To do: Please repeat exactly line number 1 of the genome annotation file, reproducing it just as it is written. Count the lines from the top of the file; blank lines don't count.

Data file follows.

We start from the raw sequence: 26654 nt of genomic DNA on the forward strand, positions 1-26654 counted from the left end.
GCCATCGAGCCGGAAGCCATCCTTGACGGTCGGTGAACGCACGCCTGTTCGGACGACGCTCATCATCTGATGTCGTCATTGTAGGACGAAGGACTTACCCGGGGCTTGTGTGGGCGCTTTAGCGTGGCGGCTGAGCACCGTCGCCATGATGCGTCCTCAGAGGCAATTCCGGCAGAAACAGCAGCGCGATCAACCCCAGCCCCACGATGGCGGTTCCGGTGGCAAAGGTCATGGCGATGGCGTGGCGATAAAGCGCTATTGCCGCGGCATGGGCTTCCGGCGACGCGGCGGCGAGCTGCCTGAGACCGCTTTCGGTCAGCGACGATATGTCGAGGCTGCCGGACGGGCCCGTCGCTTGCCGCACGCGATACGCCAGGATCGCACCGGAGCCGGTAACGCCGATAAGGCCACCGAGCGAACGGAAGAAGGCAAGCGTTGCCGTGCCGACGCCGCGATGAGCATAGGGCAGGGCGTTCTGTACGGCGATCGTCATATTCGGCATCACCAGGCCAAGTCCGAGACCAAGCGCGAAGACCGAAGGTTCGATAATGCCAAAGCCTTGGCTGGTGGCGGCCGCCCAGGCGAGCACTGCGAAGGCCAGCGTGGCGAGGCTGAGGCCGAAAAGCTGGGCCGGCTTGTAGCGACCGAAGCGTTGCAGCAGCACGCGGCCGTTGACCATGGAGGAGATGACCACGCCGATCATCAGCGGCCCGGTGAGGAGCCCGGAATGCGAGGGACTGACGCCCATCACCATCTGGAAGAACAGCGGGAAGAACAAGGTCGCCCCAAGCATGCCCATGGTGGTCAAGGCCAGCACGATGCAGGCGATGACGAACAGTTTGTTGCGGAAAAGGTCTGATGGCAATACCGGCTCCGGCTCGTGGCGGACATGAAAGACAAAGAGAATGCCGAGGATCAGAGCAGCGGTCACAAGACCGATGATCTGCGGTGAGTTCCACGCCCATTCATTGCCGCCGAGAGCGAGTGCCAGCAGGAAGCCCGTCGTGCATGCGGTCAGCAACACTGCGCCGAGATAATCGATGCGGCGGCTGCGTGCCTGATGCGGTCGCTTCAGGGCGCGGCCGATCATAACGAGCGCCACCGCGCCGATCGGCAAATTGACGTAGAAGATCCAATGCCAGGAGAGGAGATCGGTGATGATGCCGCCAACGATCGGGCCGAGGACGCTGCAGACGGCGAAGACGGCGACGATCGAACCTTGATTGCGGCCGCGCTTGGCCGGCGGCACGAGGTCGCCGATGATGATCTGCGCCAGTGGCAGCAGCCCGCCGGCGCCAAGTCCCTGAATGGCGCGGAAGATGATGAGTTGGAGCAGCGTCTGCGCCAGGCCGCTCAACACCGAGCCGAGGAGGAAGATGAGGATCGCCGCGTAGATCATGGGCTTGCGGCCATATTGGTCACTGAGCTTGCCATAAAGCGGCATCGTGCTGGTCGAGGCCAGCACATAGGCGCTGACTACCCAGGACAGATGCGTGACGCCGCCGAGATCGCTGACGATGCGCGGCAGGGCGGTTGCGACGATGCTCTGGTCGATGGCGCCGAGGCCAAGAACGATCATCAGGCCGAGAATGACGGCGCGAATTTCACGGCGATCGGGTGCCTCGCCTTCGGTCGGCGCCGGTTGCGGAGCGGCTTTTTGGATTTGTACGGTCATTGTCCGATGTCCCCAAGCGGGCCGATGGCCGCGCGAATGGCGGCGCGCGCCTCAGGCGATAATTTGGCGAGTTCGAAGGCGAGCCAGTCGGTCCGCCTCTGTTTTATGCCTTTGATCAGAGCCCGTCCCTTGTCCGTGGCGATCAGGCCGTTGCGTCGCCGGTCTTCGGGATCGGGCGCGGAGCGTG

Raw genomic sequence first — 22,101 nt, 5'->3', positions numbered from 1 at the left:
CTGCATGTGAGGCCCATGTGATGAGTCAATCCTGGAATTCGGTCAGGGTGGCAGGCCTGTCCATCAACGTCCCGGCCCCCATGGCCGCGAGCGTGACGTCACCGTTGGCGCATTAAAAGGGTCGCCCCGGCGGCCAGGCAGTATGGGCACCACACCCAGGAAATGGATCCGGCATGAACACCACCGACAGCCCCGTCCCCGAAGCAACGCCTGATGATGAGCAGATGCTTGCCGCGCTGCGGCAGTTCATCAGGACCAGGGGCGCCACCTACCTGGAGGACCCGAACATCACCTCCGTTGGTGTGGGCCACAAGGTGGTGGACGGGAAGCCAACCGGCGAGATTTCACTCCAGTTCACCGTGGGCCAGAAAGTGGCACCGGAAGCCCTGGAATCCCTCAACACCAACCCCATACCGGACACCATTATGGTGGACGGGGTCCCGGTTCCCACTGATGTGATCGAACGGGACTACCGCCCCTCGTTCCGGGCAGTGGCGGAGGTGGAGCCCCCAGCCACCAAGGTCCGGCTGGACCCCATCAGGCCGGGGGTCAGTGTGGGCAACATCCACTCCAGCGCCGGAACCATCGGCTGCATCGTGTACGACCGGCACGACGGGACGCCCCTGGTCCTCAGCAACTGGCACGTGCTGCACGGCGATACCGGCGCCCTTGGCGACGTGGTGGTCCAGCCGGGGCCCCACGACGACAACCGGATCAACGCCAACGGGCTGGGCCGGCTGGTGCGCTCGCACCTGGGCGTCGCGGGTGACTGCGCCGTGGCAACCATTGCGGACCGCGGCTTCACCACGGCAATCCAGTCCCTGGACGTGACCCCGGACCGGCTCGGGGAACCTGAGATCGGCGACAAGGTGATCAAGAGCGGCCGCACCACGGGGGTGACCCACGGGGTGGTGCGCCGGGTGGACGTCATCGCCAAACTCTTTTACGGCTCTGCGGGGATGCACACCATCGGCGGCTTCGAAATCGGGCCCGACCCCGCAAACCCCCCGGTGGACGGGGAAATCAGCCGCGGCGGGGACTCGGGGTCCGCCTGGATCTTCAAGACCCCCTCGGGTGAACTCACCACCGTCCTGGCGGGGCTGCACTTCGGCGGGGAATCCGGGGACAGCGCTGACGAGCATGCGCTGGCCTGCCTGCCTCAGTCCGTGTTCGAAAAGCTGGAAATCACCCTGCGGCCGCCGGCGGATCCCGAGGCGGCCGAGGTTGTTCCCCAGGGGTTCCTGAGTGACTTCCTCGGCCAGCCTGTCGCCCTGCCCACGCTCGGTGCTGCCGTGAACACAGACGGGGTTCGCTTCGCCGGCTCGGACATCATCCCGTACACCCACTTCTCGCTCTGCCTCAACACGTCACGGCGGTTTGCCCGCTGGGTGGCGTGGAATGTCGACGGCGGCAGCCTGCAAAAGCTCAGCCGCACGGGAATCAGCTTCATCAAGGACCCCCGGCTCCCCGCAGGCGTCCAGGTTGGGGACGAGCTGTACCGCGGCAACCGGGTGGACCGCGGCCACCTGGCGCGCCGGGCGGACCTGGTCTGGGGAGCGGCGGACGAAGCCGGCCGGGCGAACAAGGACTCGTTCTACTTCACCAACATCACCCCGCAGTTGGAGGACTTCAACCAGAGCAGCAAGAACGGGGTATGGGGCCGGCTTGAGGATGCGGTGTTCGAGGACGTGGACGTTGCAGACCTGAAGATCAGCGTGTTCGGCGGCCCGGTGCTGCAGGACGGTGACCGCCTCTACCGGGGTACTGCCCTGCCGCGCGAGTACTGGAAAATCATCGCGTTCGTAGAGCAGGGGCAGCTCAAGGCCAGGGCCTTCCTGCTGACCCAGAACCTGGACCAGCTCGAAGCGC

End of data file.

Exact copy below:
We start from the raw sequence: 26654 nt of genomic DNA on the forward strand, positions 1-26654 counted from the left end.